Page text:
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April 1989

Problems in the Use of Tranexamic Acid by Ophthalmologists

Author Affiliations

Gainesville, Fla

Arch Ophthalmol. 1989;107(4):487. doi:10.1001/archopht.1989.01070010500007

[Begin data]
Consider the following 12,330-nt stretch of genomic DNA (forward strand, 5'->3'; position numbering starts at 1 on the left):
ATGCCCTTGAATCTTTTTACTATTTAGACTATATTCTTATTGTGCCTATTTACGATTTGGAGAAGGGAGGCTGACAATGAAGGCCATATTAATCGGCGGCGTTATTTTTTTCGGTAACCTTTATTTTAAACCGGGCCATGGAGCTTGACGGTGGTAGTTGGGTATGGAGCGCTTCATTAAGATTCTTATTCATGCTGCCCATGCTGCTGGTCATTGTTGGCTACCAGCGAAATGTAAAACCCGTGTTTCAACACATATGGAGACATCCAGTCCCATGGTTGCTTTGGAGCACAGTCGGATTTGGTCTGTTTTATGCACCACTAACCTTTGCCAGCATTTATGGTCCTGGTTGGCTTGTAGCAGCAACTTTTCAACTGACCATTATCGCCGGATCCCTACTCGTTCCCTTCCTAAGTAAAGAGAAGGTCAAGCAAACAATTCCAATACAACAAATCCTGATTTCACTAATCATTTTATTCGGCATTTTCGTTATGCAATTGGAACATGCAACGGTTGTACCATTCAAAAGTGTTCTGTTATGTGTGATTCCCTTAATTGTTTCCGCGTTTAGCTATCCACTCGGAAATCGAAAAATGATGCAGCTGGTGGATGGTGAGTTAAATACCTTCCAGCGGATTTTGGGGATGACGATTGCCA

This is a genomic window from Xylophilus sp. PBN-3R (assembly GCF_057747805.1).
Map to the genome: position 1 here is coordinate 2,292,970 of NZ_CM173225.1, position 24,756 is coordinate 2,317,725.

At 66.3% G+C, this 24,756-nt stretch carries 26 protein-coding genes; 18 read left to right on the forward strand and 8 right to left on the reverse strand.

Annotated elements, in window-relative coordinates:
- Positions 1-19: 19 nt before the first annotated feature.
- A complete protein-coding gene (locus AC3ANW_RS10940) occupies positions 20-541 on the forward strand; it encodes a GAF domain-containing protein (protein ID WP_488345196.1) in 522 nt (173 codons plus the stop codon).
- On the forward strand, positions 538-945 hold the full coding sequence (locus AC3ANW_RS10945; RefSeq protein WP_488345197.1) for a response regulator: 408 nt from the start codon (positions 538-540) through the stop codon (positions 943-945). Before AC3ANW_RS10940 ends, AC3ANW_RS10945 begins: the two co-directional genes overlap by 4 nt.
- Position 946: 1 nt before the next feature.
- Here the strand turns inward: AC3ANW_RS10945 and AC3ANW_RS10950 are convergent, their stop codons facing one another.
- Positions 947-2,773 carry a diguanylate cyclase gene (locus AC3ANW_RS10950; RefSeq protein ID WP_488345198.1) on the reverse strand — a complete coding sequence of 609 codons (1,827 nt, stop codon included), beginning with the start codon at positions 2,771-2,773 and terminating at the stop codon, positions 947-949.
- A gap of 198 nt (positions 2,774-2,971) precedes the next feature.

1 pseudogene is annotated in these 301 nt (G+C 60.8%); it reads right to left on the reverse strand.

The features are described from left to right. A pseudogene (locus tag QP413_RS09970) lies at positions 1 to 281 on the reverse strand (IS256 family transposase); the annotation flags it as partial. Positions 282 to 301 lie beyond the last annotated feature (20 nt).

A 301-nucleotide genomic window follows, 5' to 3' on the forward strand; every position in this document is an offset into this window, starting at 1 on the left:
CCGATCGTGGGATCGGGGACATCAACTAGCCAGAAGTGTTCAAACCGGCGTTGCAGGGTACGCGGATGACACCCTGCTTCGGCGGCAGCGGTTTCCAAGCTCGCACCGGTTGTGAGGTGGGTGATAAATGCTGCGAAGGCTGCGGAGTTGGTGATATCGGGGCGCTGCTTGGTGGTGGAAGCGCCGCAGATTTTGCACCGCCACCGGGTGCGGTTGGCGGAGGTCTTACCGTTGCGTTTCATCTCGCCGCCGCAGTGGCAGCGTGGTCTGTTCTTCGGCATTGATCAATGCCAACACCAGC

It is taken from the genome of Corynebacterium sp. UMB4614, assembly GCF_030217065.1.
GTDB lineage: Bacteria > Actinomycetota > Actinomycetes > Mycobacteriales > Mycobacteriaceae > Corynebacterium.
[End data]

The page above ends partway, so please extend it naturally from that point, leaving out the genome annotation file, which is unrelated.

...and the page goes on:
To the Editor.  —I would like to congratulate Uusitalo et al for their fine study published in the September 1988 issue of the Archives.Their findings are very encouraging with regard to the effectiveness of tranexamic acid in preventing rebleeding episodes in traumatic hyphema in children, without the side effects of aminocaproic acid.They did report a high incidence of cataracts in their treated group 3. The authors note that "this conceivably could be caused by the antifibrinolytic drug," but then they dismiss this possibility because the χ2 test result was "not statistically significant."Statistical significance does not equate with medical or clinical significance.1 It is important for the clinician to know what the actual statistical probability is that the association of the drug with the cataract is real, and not due to chance. The cataracts may all be traumatic or may be due to either trauma or